When Being Locked Away Opens You Up

Editor’s Note: This article previously appeared in a different format as part of The Atlantic’s Notes section, retired in 2021.

This reader grew much closer to her brother while he was in prison:

I was raised in a nuclear family in a Midwestern small town. Like so many small towns across the heartland, we had a drug problem, and one my brothers fell victim to it. He was sentenced to five years in prison for drugs during my sophomore year of college.

Between the age difference (six years) and the Midwestern culture, I was never “close” to my brother, or any of my siblings—not in the way where we shared honest and open communication. Our family was one of avoidance. We avoided talking about the hard things, even when they were right in front of our faces. We avoided confronting them, even in ourselves. It seemed that we pushed everything down until all our emotions manifested into anger. Sadness, disappointment, pain, hurt, embarrassment, guilt—all of it denied until it became anger—forcing itself out in the most inconvenient times.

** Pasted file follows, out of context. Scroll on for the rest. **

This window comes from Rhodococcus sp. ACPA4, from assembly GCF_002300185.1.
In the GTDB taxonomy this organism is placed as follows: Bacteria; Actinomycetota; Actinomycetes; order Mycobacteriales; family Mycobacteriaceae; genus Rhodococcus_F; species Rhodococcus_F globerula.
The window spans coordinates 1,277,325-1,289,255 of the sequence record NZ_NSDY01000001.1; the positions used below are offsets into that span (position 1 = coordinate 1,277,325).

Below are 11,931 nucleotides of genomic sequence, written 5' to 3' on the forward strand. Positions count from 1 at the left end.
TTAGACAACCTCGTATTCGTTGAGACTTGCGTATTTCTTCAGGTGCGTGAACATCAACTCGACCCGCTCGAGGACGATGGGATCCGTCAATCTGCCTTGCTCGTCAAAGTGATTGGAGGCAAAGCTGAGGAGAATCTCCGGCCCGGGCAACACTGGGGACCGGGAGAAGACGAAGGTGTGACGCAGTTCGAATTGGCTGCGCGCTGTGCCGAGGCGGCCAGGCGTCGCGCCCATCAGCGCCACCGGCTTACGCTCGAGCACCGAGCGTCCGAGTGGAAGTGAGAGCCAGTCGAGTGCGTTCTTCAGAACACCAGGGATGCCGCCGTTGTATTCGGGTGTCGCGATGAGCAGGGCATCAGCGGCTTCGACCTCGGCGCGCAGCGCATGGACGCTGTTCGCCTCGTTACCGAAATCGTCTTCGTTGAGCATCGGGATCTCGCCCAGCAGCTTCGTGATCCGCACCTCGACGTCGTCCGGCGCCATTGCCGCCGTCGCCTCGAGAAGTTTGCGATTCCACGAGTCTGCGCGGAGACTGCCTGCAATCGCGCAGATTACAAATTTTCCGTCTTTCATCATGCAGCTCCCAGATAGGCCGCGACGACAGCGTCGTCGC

When my brother went to prison, that changed. We began talking more, either because we were older or he had little else to do in prison. I would visit on the holidays and we would really talk. I got to know my adult brother while he was locked up. We talked about the hard stuff—the shared pain, the mistakes, how we really felt about all of it.

It was uncomfortable and often sad, but it was also cathartic. It was honest. Sadness was sadness. Guilt was guilt. Anger was anger.

He was released years ago, and we don’t talk as much as we did during his sentence, but the honesty is still there. We still communicate with trust and respect. We still cry every once in a while. We still get scared and we even avoid things still, but not as much as before.